Who knew Nosferatu was a vampire AND a paleontologist!

Wednesday, June 1, 2016

Meaghan's New Career Goal: Sheep, Sheep, and More Sheep

So Meaghan just got married (more on that in a future post) to a lovely gentleman named Logan whose family owns a farm down in Roseburg, Oregon. And on that farm they have wine grapes and apple trees and coyotes and a surprising number of cougars, and most importantly... sheep.

Wednesday, March 30, 2016

Road Trip Sum-Up

A few months ago Meaghan and her fiance Logan went down to Texas to hang out and fossil
hunt with Amy. It was pretty great, and if Meaghan wasn't working real real hard on her dissertation and also job hunting, she'd totally have written about it before this moment. So we apologize for the 3 month delay, especially since she's now going to give a bunch of road-trip tips and the price of gas has started going back up so that kind of sucks for you.
Fieldwork never looked so fun

Sunday, February 14, 2016

The ONE day of Genitals: Jewelry-quality Spider Schlong

Hello everyone. You may have noticed that over the last two weeks Amy and Meaghan have shared zero stories about weird animal junk. We did not forget (okay, that's kinda a lie, we forgot a little) but more importantly our brains could not handle another year of diving through science literature for all the filth and smut of the animal kingdom. Eventually your mind numbs and then you're really in trouble when twelve different photos of animal dongs don't disturb you any more.

A series of photos will accurately describe the way we felt/feel about preparing for the 14 days of genitals.

Day 1: "Omg Amy, watch this video of this echidna dick, it's sooooo weird" "HAHAHAHA GROSS BUT COOL, MEAGHAN"

Wednesday, February 10, 2016

Awesome Dead Shit: Brontotheres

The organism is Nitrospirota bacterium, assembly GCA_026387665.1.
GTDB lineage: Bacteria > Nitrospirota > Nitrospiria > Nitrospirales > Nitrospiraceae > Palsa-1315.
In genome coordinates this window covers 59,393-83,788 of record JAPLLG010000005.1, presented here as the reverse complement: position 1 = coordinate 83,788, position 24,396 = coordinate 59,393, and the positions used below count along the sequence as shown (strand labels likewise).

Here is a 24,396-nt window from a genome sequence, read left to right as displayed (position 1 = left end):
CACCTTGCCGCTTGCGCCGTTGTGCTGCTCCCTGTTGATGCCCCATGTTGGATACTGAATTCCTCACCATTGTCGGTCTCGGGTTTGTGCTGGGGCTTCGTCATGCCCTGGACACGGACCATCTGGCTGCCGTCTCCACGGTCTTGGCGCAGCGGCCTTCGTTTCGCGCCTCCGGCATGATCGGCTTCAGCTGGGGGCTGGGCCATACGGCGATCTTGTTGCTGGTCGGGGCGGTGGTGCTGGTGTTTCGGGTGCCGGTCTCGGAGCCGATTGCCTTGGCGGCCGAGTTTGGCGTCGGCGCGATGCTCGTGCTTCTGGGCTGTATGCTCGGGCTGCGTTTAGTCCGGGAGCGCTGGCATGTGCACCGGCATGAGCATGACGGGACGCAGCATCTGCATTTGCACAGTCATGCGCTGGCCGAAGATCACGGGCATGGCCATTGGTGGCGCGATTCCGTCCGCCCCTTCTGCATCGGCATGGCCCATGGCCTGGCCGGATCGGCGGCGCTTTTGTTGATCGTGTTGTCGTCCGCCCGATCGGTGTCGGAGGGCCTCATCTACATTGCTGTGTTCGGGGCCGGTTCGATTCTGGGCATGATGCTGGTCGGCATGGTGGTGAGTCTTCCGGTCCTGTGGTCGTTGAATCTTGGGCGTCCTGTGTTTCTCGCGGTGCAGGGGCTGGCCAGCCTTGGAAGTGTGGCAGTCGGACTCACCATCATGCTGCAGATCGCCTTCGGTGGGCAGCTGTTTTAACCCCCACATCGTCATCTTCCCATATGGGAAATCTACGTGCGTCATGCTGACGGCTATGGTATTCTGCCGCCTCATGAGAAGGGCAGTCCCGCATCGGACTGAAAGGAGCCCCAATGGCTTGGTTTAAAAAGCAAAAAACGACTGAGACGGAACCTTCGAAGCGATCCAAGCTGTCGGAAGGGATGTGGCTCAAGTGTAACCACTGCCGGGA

Normally when you see "bronto-" as a prefix it's safe to assume some stupid effing dinosaur shit is about to go down, but NOT TODAY SATAN.

"Bronto" simple means "thunder" and today we are not talking about some trivial thunder lizards, we are talking about the ten times cooler mammal version, the brontotheres. Also known as:
Amy's new indie band name (drawings by Ray Troll)

Thursday, January 28, 2016

An English Translation of Meaghan's First Paper

Meaghan is now officially a published author, but if you go and read her paper you will probably immediately reel back from the computer in confusion and horror. We don't blame you, as dental terminology is not for the faint of heart. So for those of you who are curious about the stuff that Meaghan writes about in a more professional sense, but don't have time to google what a posterolingual conule is, don't worry: we have a blog post for you!

The most basic description of what this paper is about is that  about 40 million years ago there was a species of oreodont that lived in Eastern Oregon. This species had claws, possibly for tree climbing, and it had a funny fat nose that made it look a little different from other oreodonts.

possibly it looked vaguely like this except for maybe more in the lines and less... ginger. yeah, prolly less ginger.